Proposition 3 would issue $8.9 billion in general obligation bonds in order to pay for water-related infrastructure and projects. As a general matter, we need to be investing in our water infrastructure and related environmental projects. Many of the goals and programs of Prop 3 are important, especially a half billion dollars for projects that improve drinking water in disadvantaged communities. It’s not surprising that all the government agencies and nonprofit land trusts that would get funding from this initiative support it, as well as some groups representing disadvantaged communities. But the credible concerns voiced by trusted environmental groups like the Sierra Club and good government organizations like the League of Women Voters lead us to oppose it. Prop 3 is not the right answer to our water problems and deserves a NO vote.
Prop 3 has the potential to harm the environment. Its designers rebuffed environmentalists’ requests to prevent any money from being used to build or expand dams, which can hurt wildlife habitats and forest ecosystems. Plus, it moves all the money in the Habit Conservation Fund to water acquisition after 2020. It may also undermine California’s fight against global warming. It moves money from the Greenhouse Gas Reduction Fund to State Water Project and Central Valley Project water agencies. Instead of funding these water agencies to do new projects, it may simply allow them to fund existing projects that currently are funded from other sources, meaning that there won’t be much, if any, decrease in greenhouse gas emissions.
Prop 3 provides subsidies to fix the damage caused by Big Agriculture in the Central Valley and to enable continued destructive practices. According to the Sierra Club, it “provides $750 million to the Friant Water Authority for repairs to the Friant-Kern canal. This $750 million in subsidies could — and likely will — help the Friant Water Authority fund dam projects that are harmful to the environment and strongly opposed by the environmental community. The Friant-Kern Canals are units of the Federal Central Valley Project, which is funded almost entirely by 20 agricultural water agencies that collectively irrigate 879,000 acres of farmland. Purported needs for additional funding cite increased groundwater pumping that has led to subsidence, which has damaged the canals. Those who pumped the water and caused the damage should pay to repair the canals.”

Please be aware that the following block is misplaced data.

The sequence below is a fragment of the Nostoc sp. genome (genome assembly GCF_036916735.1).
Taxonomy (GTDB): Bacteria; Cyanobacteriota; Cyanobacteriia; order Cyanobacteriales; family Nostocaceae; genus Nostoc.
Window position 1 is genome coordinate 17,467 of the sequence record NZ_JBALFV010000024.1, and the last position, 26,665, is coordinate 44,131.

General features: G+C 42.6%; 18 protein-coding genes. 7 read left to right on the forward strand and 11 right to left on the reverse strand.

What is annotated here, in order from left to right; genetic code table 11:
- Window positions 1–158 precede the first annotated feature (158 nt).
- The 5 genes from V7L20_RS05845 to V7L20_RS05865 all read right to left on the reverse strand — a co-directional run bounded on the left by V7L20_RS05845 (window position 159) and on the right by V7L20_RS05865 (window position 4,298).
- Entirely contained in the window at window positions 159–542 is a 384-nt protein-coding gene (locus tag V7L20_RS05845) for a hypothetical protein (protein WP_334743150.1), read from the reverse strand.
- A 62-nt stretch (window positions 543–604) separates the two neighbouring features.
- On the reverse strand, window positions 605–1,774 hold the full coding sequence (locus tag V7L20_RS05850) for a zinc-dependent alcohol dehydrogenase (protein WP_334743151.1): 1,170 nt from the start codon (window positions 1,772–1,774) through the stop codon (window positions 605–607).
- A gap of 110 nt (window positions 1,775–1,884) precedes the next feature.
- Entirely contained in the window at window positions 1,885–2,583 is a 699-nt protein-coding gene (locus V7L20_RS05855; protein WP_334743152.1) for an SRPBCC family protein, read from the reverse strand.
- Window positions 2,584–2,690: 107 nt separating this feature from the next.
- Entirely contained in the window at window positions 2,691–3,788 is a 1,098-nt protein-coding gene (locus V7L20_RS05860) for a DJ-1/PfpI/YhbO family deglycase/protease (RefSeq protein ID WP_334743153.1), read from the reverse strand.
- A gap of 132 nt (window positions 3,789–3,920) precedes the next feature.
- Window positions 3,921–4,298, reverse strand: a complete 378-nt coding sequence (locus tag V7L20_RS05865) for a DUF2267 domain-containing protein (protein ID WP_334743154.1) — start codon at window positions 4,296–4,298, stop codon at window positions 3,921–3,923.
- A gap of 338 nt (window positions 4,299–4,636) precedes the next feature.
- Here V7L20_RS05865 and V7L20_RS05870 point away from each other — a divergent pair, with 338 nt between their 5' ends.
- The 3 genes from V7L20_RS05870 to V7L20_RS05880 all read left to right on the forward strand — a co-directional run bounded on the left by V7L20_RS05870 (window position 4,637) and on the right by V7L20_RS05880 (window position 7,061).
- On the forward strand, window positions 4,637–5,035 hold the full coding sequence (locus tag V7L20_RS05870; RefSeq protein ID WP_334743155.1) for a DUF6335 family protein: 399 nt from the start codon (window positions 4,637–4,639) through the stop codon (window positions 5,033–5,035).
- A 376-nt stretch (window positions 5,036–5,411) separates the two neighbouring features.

Even more concerning, there is no possibility of legislative or administrative oversight, which is contrary to the normal procedures for environmental bonds. In the words of the Sierra Club, “All of the bond funds are continuously appropriated, meaning that there is no legislative appropriation, removing the public from overseeing how funds are spent or if the programs are effective. The bond programs are also exempt from the Administrative Procedure Act, providing no avenue for public input into the allocation of its funds, and no review by the Office of Administrative Law of whether the spending complies with the bond’s stated priorities.”
The reason Prop 3 is poorly constructed is because it didn’t go through the legislature and governor’s office like most water bonds do. Instead, it was hammered out in backroom deals and extra incentives were included for the wealthy business interests who had money to finance the campaign to get it on the ballot and pass it. The $4 billion water bond that was on the June 5th ballot and was approved overwhelmingly by voters went through this deliberative, legislative process.
Despite this recent bond, in this age of climate disruption, we still need more funding for water infrastructure and conversation. But Prop 3 is not the right way to do it. LA Forward recommend voters vote NO and ask their legislators to craft a better bond measure for approval in 2020.